Baby Blues or Postnatal Depression?

Lots of new mums may wonder whether the change in how they are feeling after having a baby is down to the baby blues, which can happen to up to 80% of women, or whether it is a sign that they may be experiencing Postnatal Depression (PND).

The baby blues tends to be experienced by the mother and can include feelings of anxiety, stress, and being overwhelmed. It is very common for mums to feel emotional and tearful about things that may seem small to someone on the outside. Sometimes, new mums may not even know why they feel the way they feel – and that is ok! The causes of the baby blues tend to be mainly linked to hormonal changes, but lack of sleep can also be a factor, in addition to the new responsibility of having a baby.

The baby blues tend to last up to two weeks and typically subside on their own. However, if the symptoms persist, or start to become unmanageable, it may be a sign of Postnatal Depression, which can affect up to 1 in 10 women. Postnatal Depression is also thought to affect 1 in 10 dads/partners (although I discussed recently how this figure is probably higher but is largely under-reported). If you wanted to find out more about PND in fathers/partners, my blog Post-natal Depression in men/partners | Laura Hans Therapy might be of interest to you.

The typical symptoms of Postnatal Depression are:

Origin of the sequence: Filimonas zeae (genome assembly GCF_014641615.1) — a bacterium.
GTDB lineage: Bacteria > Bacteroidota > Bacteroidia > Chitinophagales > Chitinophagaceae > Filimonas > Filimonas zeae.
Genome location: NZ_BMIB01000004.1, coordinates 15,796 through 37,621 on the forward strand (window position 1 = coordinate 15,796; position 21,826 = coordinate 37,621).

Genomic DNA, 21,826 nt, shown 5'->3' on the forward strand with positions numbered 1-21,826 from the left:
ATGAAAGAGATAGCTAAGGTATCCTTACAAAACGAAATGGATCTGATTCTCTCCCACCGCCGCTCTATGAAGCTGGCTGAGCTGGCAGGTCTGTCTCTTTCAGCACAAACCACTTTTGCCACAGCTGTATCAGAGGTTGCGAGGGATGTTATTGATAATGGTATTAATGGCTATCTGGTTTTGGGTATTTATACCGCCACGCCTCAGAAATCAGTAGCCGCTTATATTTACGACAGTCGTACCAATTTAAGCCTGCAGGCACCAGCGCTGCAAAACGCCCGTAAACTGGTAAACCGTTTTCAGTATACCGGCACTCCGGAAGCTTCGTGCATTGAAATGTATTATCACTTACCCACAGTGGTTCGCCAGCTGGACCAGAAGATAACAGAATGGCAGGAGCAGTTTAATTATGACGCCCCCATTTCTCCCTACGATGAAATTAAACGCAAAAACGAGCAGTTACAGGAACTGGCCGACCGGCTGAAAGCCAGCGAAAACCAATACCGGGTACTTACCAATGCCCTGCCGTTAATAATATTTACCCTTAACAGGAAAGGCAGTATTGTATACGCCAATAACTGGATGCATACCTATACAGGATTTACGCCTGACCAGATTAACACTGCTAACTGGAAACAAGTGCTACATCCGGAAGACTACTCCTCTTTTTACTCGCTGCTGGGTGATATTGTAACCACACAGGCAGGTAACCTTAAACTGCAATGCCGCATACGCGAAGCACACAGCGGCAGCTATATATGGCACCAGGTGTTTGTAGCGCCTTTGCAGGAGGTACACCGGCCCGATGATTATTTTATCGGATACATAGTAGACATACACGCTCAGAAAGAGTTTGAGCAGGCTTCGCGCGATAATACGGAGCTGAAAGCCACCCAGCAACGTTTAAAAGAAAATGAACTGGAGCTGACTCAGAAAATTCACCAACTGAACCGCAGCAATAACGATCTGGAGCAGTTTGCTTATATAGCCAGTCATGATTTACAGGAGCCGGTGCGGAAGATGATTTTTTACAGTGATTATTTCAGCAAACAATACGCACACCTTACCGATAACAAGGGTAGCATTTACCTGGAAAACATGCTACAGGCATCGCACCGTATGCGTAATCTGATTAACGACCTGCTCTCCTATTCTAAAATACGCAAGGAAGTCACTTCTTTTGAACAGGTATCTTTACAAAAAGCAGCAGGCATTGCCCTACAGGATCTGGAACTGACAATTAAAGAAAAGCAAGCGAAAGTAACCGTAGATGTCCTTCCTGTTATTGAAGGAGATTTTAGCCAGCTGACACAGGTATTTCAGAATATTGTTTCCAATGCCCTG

• losing interest or pleasure in things you used to enjoy (this can include lack of interest in baby)
  • appetite changes
  • problems with sleeping
  • trouble concentrating
  • feeling down/depressed or hopeless
  • lack of motivation and energy and thoughts of suicide and/or self-harm.

Mild PND can often respond well to small changes in day-to-day activity, such as increasing daily exercise. I have developed a free guide on managing mood which is available to subscribe to via my website. This guide provides step-by-step tips on how to increase activities that you enjoy and decrease activities that keep you stuck feeling low. It is emailed to you straight away and available for you to start working through independently. Please feel free to access this straight away and let me know how you found it.

If the symptoms of PND are more moderate/severe, or if the PND is rooted in pre-existing mental health difficulties, it may warrant medication from your GP and psychological therapy such as Cognitive Behavioural Therapy (CBT) or Counselling (depending on what you feel would benefit you more). I have written a blog on the difference between CBT and Counselling so if you are unsure about which psychological treatment would suit you best, feel free to explore this further via my blog Counselling or CBT? | Laura Hans Therapy

Postnatal Depression, no matter how severe it is, can and is overcome by many with the right approach, which is dependent on the individual. If you think CBT may help or are unsure and would like to discuss this further, you can book in an assessment with me here and I would be more than happy to explore this with you.


Useful Links:

Managing Mood Free Guide

Counselling or CBT?

Post-natal Depression in men/partners

The baby blues: what to expect | NCT

Feeling depressed after childbirth - NHS (

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